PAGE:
Views Deprecated:0
New Entries Added:63
Entries Deprecated:13
Entries with Major Changes:883
Entries with only Minor Changes:0
Entries Unchanged:293

See the complete list of changes at https://cwe.mitre.org/data/reports/diff_reports/v3.4.1_v4.0.html.

Future updates will be noted here, on the CWE Research email discussion list, CWE page on LinkedIn, and on @cwecapec on Twitter. Please contact us with any comments or concerns.

Release of CWE 4.0 Includes Changes to CWE Schema

February 24, 2020 | Share this article

The release of CWE Version 4.0 includes minor changes to the CWE Schema, which was updated from v6.1 to v6.2.

The main changes for the CWE Schema Version 6.2 include:

  • Several documentation changes to reflect CWE’s expansion into hardware related issues.
  • Removal of the Paradigm element.
  • Addition of the term “Pillar” to the AbstractionEnumeration. The term “Pillar” has actually been a part of CWE for a while and is defined in the glossary, but was not previously part of the schema. This will allow CWE to formalize its use, which you will notice in Version 4.0 at the top level of the Research Concepts view.
  • Addition of “Verilog"” and “VHDL” to the LanguageNameEnumeration.
  • Slight modification to some of the values within the StakeholderEnumeration along with the addition of “Hardware Designers”.
  • Complete refactor of the TechnologyClassEnumeration and TechnologyNameEnumeration to reflect the addition of hardware related terms.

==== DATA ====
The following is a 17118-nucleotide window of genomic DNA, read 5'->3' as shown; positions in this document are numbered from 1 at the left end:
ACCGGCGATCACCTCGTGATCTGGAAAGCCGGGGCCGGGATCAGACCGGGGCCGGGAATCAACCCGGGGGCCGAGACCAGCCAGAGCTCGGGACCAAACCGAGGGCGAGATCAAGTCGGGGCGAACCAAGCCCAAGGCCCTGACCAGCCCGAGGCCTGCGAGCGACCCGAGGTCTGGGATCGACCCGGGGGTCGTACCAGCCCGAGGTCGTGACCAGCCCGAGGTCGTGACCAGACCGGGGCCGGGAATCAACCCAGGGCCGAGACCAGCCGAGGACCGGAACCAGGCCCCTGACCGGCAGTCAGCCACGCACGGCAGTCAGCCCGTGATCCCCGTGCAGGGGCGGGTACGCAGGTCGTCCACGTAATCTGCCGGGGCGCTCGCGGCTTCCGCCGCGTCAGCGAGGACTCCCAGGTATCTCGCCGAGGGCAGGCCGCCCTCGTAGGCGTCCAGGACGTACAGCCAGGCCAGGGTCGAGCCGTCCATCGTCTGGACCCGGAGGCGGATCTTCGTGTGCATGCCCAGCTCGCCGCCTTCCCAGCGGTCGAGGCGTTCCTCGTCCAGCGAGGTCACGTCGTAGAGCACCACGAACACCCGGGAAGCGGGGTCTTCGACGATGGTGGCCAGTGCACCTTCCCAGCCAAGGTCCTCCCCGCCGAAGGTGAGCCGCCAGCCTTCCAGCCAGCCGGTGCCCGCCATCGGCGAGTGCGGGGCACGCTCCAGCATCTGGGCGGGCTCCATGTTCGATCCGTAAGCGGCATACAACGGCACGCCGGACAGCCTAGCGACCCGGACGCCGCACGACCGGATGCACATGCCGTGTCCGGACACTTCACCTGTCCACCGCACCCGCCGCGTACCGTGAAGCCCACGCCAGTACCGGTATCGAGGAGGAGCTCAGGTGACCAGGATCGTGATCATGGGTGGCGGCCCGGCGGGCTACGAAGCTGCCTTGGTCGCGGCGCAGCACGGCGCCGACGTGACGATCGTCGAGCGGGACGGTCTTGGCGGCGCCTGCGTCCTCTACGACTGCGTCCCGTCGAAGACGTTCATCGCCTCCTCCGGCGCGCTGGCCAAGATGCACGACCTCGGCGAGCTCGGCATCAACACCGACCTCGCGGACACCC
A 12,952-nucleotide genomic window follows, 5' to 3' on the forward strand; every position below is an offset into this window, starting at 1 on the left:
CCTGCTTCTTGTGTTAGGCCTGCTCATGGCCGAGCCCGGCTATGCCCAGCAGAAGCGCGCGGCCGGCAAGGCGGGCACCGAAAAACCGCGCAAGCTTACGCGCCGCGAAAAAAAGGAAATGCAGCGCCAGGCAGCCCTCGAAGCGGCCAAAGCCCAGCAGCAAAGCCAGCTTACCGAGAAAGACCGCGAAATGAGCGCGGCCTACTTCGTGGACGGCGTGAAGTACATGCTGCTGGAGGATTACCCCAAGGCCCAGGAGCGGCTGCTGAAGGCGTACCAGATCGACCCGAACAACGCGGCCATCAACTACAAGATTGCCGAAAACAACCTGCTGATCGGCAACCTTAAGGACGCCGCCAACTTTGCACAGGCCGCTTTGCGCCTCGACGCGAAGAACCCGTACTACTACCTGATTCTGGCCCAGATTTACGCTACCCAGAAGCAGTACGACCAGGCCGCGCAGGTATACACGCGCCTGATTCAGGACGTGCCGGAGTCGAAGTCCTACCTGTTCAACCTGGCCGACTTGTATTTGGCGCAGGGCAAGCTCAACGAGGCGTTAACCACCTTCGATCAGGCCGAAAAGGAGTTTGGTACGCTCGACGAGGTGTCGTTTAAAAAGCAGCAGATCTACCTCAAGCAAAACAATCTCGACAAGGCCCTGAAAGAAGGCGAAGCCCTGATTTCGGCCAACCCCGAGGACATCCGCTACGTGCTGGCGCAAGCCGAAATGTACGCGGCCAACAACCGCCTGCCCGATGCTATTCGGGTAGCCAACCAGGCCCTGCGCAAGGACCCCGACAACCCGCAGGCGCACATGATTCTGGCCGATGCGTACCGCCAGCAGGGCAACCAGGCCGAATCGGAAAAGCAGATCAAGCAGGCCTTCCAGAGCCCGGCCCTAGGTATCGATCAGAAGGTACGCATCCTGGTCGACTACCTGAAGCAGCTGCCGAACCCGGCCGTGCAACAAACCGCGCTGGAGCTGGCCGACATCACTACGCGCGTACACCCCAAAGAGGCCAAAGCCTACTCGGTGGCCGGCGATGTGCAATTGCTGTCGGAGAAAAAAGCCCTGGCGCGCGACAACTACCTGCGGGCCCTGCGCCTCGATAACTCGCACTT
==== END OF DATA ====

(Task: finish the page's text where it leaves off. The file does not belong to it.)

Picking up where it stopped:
See a detailed list of schema changes at https://cwe.mitre.org/data/reports/diff_reports/xsd_v6.1_v6.2.html.

Future updates will be noted here and on the CWE Researcher email discussion list. Please contact us with any comments or concerns.

CWE for Hardware Continues to Gain Momentum

January 23, 2020 | Share this article

CWE is mentioned throughout a January 13, 2020 article entitled “A case for establishing a common weakness enumeration for hardware security” on Help Net Security.

In the article, the authors state: “As attacks [on modern computer systems] become more pervasive and sophisticated, they are often progressing past the software layer and “compromising hardware. [Today], implementing hardware-based security is widely recognized as a best practice. However, hardware-based security has its own set of challenges when not designed, implemented or verified properly … it’s evident that the industry needs a better and more in-depth understanding of the common hardware security vulnerabilities taxonomy, including information on how these vulnerabilities get introduced into products, how they can be exploited, their associated risks, as well as best practices to prevent and identify them early on in the product development lifecycle.”